Thursday, November 02, 2006

Still More Notes on Pasolini's Porcile

If you know that I am an unbeliever, then you know me better than I do myself. I may be an unbeliever, but I am an unbeliever who has a nostalgia for a belief. ~ Pier Paolo Pasolini

I wrote earlier that I didn't think Pasolini was "wrong", but that his vision is limited and perhaps backwards, and I'd like to expand on that a bit more. Picking up that Girardian lens again, I'd like to note that one of his observations is that understanding religious thought requires an empirical approach. From Violence and the Sacred:
In its simplest, perhaps most elementary form, religion manifests little curiosity about the origins of those terrible forces that visit their fury on mankind but seems to concentrate its attention on determining a regular sequential pattern that will enable man to anticipate these onslaughts and take measures against them.

Religious empiricism invariably leads to one conclusion: it is essential to keep as far away as possible from sacred things, always to avoid direct contact with them. Naturally, such thinking occasionally coincides with medical empiricism or with scientific empiricism in genteral. This is why some observers insist on regarding religious empiricism as a preliminary stage of science.
Much more could certainly be said on these subjects, as indeed Girard does in the book, but my concern here is with Pasolini, and the point I was making in the previous post is that the Catholic priests in Porcile seem to be sacralizing violence that will lead back to the cyclical pattern rather than taking measures agains future onslaughts. But of course we could easily find evidence to support Pasolini's vision: popes blessing armies, "believers" torturing "unbelievers", and just plain complicity with evil of all kinds. Certainly there has been a lot of research in this area, so I won't bother going into it here. In fact somewhere, or rather in several places Girard has remarked on "historical Christianity" (I think I have that right), in which a good number of confessors and professors of the Christian faith really don't understand the nature of God's gift to humanity, and in missing the point perpetuate the evil which they have been called to transcend, as Christ was able to transcend it.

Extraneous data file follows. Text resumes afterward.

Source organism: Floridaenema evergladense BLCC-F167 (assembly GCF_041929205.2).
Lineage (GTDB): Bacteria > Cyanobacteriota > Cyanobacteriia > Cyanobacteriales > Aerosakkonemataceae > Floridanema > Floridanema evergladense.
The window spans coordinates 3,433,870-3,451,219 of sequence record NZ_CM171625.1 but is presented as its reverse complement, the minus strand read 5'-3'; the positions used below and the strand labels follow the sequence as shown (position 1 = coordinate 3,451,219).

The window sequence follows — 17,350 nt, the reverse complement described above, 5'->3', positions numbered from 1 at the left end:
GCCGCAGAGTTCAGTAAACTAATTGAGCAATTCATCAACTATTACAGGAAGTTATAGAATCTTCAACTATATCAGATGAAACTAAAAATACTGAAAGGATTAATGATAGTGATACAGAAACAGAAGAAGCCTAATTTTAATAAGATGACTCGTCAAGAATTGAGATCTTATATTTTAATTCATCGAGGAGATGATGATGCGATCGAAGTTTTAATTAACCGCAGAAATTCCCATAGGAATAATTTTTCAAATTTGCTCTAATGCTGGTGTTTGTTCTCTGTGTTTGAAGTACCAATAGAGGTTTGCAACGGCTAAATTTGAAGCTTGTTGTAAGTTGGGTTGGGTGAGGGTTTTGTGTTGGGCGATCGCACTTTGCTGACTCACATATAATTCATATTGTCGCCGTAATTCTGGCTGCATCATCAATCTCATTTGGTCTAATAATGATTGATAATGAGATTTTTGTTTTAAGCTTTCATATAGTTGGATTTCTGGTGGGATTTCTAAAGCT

It certainly shouldn't come as a surprise to anybody that many Christians don't live up to the name, and I think it surprises Christians least of all.

How is this important to understanding Porcile? Well, it's reasonable to see that Pasolini is offering us a view of "religion" in general, with no distinction between Christianity and paganism - Christianity being "religion" generally because it has, historically speaking, been the dominant religion. Indeed, if one accepts it as the one, true faith, I think one has to accept that even as one differentiates it from other faiths, there are plenty of well intentioned (if unreligiously minded) people who will naturally see the accrual of evils perpetuated in the name of all religions to the one religion that should be different. But it isn't always different. In short, I think Pasolini is giving us a version of the "historical Christianity" criticized by Girard, the Christianity of Constantine, the Borgias, Torquemada, all those German Catholics who turned their backs on the death camps, and all the Catholics who even now defend abortion, and so on to the end of time. If I have a problem with Pasolini's presentation, it's that he presents "historical Christianity" as a kind of myth, and we all know how myths are easily taken for truth.